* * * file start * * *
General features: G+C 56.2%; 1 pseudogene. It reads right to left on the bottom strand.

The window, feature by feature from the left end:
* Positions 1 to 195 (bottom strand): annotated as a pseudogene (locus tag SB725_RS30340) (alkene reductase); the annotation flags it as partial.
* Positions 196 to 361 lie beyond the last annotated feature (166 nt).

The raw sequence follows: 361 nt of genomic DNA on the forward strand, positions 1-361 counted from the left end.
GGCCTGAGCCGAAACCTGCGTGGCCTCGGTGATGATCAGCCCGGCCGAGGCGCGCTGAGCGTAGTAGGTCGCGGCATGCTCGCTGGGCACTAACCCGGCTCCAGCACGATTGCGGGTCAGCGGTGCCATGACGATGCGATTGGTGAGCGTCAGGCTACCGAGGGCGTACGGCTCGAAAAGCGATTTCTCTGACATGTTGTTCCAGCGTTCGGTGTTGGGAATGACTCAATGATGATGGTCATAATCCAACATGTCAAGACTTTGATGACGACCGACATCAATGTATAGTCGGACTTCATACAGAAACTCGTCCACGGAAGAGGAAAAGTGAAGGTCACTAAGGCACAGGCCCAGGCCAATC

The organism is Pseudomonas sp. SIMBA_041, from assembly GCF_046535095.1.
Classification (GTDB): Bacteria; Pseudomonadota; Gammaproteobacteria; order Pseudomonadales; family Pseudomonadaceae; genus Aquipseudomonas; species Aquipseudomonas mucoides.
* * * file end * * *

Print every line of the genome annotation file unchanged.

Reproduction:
General features: G+C 56.2%; 1 pseudogene. It reads right to left on the bottom strand.

The window, feature by feature from the left end:
* Positions 1 to 195 (bottom strand): annotated as a pseudogene (locus tag SB725_RS30340) (alkene reductase); the annotation flags it as partial.
* Positions 196 to 361 lie beyond the last annotated feature (166 nt).

The raw sequence follows: 361 nt of genomic DNA on the forward strand, positions 1-361 counted from the left end.
GGCCTGAGCCGAAACCTGCGTGGCCTCGGTGATGATCAGCCCGGCCGAGGCGCGCTGAGCGTAGTAGGTCGCGGCATGCTCGCTGGGCACTAACCCGGCTCCAGCACGATTGCGGGTCAGCGGTGCCATGACGATGCGATTGGTGAGCGTCAGGCTACCGAGGGCGTACGGCTCGAAAAGCGATTTCTCTGACATGTTGTTCCAGCGTTCGGTGTTGGGAATGACTCAATGATGATGGTCATAATCCAACATGTCAAGACTTTGATGACGACCGACATCAATGTATAGTCGGACTTCATACAGAAACTCGTCCACGGAAGAGGAAAAGTGAAGGTCACTAAGGCACAGGCCCAGGCCAATC

The organism is Pseudomonas sp. SIMBA_041, from assembly GCF_046535095.1.
Classification (GTDB): Bacteria; Pseudomonadota; Gammaproteobacteria; order Pseudomonadales; family Pseudomonadaceae; genus Aquipseudomonas; species Aquipseudomonas mucoides.